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Humility

Last night I witnessed that rare quality in a leader, humility.  I attended the National Hospice and Palliative Care Organizations’ Foundation Gala in Washington DC.  There were lights and flowers and diamonds and glamor.  The nations’ hospice leaders and donors were decked out in their finery to give out awards and celebrate.

This year the Healthcare Architect Award was given to Mary Labyak, President and CEO of Suncoast Hospice.  Mary has had a brilliant career in hospice that started in 1980 in Clearwater, Florida.  She was hired by a handful of volunteer board members to provide hospice care to the dying citizens of their area.  Mary and her dedicated volunteers and staff embarked on a journey that has led to a profound change in the way people are cared for at the end of life.

Many people across the US have contributed their life’s work to this movement, but few are more recognized or revered than Mary Labyak.  Growing up in...

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Lessons From the Field

In my work as a consultant I have the good fortune to meet and interview all types of people.  I interview everyone from Board members, community leaders, internal staff, housekeepers to executives.  It is always my delight when I meet someone who is “real”; someone who is comfortable in their own skin, with a sensibility about life and not trying to impress anyone.  I know when I have found one of the truth tellers because I get “truth- bumps” (AKA good bumps) when I talk with them.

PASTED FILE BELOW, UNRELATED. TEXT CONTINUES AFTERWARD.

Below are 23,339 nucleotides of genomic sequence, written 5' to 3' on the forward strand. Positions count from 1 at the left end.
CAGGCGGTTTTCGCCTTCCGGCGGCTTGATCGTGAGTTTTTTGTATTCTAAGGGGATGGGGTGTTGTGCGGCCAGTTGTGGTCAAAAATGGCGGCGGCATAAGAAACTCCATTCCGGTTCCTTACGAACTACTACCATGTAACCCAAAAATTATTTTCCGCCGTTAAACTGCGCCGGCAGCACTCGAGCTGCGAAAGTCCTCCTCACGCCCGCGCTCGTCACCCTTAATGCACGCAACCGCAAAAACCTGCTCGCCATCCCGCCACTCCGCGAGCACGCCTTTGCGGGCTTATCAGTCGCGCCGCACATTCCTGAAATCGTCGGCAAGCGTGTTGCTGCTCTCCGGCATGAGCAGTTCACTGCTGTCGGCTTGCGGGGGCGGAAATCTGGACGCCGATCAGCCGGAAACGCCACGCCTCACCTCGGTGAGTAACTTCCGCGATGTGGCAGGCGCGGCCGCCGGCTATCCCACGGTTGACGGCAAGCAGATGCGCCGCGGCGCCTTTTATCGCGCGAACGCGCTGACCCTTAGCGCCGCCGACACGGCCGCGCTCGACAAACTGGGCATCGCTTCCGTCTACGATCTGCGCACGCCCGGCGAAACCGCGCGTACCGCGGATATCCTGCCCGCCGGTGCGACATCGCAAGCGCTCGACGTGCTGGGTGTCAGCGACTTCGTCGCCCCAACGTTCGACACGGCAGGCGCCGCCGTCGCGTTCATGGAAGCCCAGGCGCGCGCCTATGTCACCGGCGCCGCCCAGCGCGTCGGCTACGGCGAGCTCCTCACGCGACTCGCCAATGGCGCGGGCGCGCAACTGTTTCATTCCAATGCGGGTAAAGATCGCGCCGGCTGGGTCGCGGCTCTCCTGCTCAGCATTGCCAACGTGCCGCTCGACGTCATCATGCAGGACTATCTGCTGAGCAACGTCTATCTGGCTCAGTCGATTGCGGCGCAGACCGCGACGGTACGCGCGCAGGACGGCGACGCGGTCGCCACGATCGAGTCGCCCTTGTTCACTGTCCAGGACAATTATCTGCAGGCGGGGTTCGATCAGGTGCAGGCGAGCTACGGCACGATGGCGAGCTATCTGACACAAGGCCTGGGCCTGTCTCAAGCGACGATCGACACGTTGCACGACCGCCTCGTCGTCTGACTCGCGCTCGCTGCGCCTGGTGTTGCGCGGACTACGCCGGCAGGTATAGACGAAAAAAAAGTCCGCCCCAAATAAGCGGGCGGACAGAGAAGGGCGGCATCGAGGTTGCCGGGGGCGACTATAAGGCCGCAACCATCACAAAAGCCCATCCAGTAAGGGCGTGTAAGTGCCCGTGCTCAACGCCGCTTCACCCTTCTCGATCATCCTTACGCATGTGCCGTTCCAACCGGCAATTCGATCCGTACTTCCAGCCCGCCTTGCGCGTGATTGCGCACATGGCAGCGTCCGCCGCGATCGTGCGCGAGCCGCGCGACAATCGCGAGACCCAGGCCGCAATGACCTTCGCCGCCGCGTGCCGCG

These people are everywhere, sometimes in the most unexpected places.  I was recently in a small rural town in the south conducting a program assessment.  I met a Board of Directors member who had been the Chief Operating Officer of the largest privately owned agricultural chemical company in the world.  Not in the largest in the USA, but in the world!
How did that happen?  This man came from humble beginnings of picking cotton, stripping...
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Leadership Listening

When I think of leadership listening I think of my mom, who has been a hairdresser most of her adult life.  Being a hairdresser means standing on your feet all day listening to other people’s problems and trying to make them look pretty.  For the price of a shampoo and set my mom has been listening, smiling, and acknowledging people,  making them look good and feel good about themselves for nearly 50 years.  Some people pay a therapist and don’t get as much as she offered as their “hair-apist”.

I never thought much about the role of the hairdresser other than when you find a good one you stick with them, sometimes even longer than a marriage.  It is often the hairdresser who gets the first call to be a part of the preparation for any big event in a woman’s life: proms, graduations, weddings, funerals, holidays and job interviews.

What skills does it take to be a successful hairdresser?  For 45 years my mother shampooed,...

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